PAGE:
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  • Intelligent cars will produce safer drivers

    New research at KTH shows that you can divide drivers into different groups through a system of measurement, those who are skilled and those who are not quite as skilled. This research may ultimately help the industry to create vehicles that are better suited to different drivers’ individual needs. The goal is that the vehicle will help drivers to become both safer on the roads and feel better behind the wheel.

  • Self-driving cars could change traffic behaviour

    When self-driving cars start appearing on your commute, they're not likely to remind you of the swift Lexus vehicles in Minority Report. Think driving behind your grandpa, instead.

  • An array of research takes aim at climate change

    There's no silver bullet to stop global warming. Getting climate change under control will require an array of energy systems and solutions. As COP21 wraps up, we take a look at some of the most interesting recent research at KTH that addresses global warming.

  • Tough nut that can withstand 600 degrees heat

    Fatal radiation, 600 degrees heat and a really exciting existence of several kilovolts. That's what KTH researchers' electronics have to cope with when they are used in such brutal environments such as in nuclear power plants and on oil rigs. SEK 24.2 million in research grants will help scientists to succeed.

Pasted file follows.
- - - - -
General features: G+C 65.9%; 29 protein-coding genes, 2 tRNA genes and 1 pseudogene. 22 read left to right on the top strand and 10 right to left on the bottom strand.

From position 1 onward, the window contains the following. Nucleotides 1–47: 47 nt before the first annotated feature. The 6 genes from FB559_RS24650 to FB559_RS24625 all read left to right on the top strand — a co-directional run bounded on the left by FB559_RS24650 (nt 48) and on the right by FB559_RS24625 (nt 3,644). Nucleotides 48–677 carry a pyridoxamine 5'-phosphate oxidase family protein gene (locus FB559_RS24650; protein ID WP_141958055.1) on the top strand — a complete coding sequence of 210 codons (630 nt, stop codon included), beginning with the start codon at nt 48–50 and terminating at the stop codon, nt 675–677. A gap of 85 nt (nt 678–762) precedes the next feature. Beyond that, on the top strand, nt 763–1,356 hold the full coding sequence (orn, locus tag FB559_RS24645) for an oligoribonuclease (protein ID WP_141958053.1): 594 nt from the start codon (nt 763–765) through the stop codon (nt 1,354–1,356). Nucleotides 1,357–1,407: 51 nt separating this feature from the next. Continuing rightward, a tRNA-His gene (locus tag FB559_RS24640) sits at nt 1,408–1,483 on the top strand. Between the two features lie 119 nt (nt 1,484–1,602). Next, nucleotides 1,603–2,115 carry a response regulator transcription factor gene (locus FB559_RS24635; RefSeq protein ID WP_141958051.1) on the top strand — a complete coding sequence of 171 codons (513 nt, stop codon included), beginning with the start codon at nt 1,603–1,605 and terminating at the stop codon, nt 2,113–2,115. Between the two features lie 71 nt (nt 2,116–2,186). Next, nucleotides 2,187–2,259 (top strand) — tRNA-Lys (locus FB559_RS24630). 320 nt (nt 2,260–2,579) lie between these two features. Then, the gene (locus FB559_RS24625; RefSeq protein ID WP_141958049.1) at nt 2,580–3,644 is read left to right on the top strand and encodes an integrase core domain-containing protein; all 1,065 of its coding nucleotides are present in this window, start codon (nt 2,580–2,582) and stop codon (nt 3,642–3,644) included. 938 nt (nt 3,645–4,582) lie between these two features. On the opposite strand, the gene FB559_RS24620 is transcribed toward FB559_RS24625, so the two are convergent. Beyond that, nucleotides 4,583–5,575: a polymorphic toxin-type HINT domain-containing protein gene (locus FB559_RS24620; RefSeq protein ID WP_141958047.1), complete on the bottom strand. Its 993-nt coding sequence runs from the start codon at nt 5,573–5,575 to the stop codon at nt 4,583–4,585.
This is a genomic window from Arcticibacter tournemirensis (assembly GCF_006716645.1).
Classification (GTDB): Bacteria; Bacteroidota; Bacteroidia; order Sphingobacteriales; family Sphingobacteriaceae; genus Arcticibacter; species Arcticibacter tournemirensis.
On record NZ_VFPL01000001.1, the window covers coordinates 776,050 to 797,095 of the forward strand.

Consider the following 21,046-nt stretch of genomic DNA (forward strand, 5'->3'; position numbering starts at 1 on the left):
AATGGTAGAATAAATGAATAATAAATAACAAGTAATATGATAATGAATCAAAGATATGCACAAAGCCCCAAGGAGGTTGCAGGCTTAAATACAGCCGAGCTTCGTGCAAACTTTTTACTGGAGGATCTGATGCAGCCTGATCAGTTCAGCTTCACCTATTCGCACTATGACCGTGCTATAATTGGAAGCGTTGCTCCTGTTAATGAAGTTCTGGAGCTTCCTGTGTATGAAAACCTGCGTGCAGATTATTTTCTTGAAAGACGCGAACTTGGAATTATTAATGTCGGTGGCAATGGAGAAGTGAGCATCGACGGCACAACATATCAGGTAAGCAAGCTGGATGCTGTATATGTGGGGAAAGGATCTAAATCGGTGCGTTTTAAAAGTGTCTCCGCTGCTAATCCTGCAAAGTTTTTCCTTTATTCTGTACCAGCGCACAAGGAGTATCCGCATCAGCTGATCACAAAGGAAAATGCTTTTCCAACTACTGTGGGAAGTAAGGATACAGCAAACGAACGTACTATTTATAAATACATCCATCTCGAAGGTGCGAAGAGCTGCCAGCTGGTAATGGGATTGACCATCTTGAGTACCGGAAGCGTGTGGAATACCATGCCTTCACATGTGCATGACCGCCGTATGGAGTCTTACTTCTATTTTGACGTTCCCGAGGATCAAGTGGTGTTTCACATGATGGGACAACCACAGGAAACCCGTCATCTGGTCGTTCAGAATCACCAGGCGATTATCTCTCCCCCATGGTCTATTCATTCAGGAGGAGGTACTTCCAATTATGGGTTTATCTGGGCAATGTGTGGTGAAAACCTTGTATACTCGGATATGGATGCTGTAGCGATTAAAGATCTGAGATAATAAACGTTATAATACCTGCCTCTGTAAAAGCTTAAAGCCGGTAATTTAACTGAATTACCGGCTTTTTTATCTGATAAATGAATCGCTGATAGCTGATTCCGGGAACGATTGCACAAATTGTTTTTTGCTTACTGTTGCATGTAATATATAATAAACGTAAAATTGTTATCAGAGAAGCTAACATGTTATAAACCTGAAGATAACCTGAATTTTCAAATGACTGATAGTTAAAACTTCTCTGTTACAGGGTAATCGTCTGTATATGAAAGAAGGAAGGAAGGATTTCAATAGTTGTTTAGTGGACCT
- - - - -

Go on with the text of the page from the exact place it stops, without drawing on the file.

• New car roof means reduced fuel consumption

    A researcher at KTH has managed to reduce the weight of the car roof by 80 percent without making the roof significantly more expensive or producing inferior properties. If anything, the opposite is true, the new roof provides greater comfort and it is much easier to hear your passengers when you talk to one another. If the techniques used for the design of the roof of the car are also applied to the entire vehicle, it can reduce fuel consumption substantially.

Belongs to: KTH Royal Institute of Technology
Last changed: Sep 22, 2020